I'm your host, Tim Warris, a product developer in Port Dover, Ontario. Since March of 2007 I have been documenting the construction of the former CNJ Bronx Terminal in HO scale. For my day job, I design track building tools for Fast Tracks, a small company I own and operate. Fast Tracks makes it fast and easy to hand lay your own trackwork. Stop by our website to learn more!

Posted by: Tim | 06-01-2009 | 10:06 PM
Posted in: Latest Posts | Track Construction | wiring


  1. I have a TD of 12/9sq ft, which is quite high too…by the time the DS64’s and DS44’s were rigged in, the wiring count is quite high…


    about midway down the page…


    Comment by James Powell — June 1, 2009 @ 11:07 pm
  2. i notice u have chosen the digitrax system , thats great news becasue now i can integrate into my system very easily , i will also use RR and Co. software to control the routes and an uhlenbrock detection system to have automatic operation.

    note :- i hope you also catch the hidden meaning of what i am saying above 🙂

    Comment by vikas chander — June 2, 2009 @ 1:00 am
  3. a ds 64 canhandle 8 routes , a route can have 8 switches though u can have more switches in a route by using virtual routes , page 17 of the manual is pretty clear on how to do this. on my modular layout i number each track and zone for controlling routes so lets say i throw swich # 124
    this means in zone 1 the route between track 2 and track 4 gets setup . if i throw # 356 , then in zone 3 the route between track 5 and 6 gets setup . in your layout this would be easy to setup since it is only one zone , the main circle could be track 1 and the rest of the tracks could be numbered in order of appearence depending on where u normally would stand and operate – this way you do not have to remember which switch # is for which route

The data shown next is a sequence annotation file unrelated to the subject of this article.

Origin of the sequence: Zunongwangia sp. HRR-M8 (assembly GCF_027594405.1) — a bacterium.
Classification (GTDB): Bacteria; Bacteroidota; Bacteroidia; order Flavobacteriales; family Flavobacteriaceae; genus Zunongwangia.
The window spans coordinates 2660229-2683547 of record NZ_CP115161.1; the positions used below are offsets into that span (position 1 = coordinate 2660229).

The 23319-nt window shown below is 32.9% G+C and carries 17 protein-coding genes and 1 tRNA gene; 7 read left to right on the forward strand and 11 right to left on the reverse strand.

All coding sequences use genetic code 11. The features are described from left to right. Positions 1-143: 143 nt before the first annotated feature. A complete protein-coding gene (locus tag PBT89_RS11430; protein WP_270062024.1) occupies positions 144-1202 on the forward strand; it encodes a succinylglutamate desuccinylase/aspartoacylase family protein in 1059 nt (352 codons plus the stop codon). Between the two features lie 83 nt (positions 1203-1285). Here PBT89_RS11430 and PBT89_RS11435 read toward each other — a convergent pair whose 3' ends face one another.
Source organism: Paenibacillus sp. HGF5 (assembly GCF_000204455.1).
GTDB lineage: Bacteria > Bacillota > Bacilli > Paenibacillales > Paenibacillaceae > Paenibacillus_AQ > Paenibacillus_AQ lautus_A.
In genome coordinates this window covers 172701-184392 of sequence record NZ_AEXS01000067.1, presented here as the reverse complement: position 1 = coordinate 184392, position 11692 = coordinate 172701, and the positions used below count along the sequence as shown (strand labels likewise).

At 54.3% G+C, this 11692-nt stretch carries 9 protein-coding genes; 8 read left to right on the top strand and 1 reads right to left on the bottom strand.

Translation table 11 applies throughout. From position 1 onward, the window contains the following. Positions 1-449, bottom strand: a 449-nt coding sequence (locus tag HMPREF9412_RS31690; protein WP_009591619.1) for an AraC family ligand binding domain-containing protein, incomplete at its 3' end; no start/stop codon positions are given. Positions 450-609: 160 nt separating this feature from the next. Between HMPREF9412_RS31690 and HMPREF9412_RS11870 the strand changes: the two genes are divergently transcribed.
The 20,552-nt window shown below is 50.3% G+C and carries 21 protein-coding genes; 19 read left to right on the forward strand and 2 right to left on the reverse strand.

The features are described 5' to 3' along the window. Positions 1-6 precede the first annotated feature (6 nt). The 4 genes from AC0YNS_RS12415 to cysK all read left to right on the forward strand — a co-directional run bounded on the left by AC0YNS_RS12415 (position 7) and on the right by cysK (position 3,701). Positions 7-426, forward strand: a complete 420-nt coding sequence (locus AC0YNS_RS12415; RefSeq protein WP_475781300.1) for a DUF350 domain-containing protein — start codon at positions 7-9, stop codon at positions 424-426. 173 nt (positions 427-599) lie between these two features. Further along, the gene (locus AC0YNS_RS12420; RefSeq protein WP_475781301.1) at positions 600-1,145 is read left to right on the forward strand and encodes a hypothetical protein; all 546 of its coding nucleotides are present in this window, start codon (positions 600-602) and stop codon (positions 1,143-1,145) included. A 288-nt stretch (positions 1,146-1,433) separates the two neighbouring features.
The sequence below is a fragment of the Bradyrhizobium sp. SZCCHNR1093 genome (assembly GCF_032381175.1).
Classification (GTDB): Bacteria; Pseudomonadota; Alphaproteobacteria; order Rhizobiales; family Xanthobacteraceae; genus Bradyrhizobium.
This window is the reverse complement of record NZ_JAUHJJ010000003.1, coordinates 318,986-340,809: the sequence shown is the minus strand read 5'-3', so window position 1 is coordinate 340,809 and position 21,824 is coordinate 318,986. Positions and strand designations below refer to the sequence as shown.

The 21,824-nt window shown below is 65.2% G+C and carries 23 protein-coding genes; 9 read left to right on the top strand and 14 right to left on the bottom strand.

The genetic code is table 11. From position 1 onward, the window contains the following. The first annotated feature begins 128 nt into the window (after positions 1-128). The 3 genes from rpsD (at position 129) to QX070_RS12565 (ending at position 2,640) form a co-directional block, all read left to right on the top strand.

Comment by vikas chander — June 2, 2009 @ 1:10 am
  4. Tim,

    Did you consider the Blue Point Turnout Controller?
    It’s basically a bracket that takes the place of the Tortoise; a push-rod is connected to it through the facia to a knob.



    Comment by Colin 't Hart — June 2, 2009 @ 3:37 am
  5. So those Hex Frog Juicers are kinda like auto reversing units on steroids I would guess? If I understand correctly, they eliminate the need to run wires to a set of the internal contacts in the Torts that would you would “normally” use to switch the polarity on the frog for you. Is this correct? You could use this on a double x-over too. Neat stuff, thanks for bringing to our attention.

    Comment by Shane — June 2, 2009 @ 3:07 pm
  6. When are too many Tortoises, not enough?

    A Tortoise to far away.

    If I had a Tortoise for every time someone told me where to go…

    Around & around it goes. Where it stops only the Tortoises know.

    I’m gonna take a Switch to that Tortoise.

    By applying current to the Tortoises, they can be Trained to Switch direction…..mu-ha-ha-ha, mu-ha-ha-ha [evil laugh]

    But how do we get home? Just follow the green Tortoise road.

    The last time I saw this many Tortoises, was on a Bugs Bunny cartoon.

    CNJ Bronx Terminator III – the rise of the Tortoises.

    Comment by Mark Kitanov — June 2, 2009 @ 9:10 pm
  7. Hi Tim,

    Am at the same stage as you with my layout. Have finished building all of my turnouts and am abut to start wiring. Your wiring job looks impeccable! Do you know of a good resouce for track and switch machine wiring that is easily available. I am a neophyte and this is the bit that scares me!



    Comment by Steve Puchalski — June 8, 2009 @ 4:04 pm
  8. Tim,
    A much better looking and operating ground throw is the Bitter Creek B-4001. They actually look like a lot of the low ground throws, they are metal and have multiple means of throwing the turnouts. Jeff Stone at Bitter Creek has these back on the market, see his website, shown above. I think you will find much better looking, sturdier, and a joy to use.
    Tom VW
    Monument CO

    Comment by Tom VanWormer — May 20, 2013 @ 11:36 am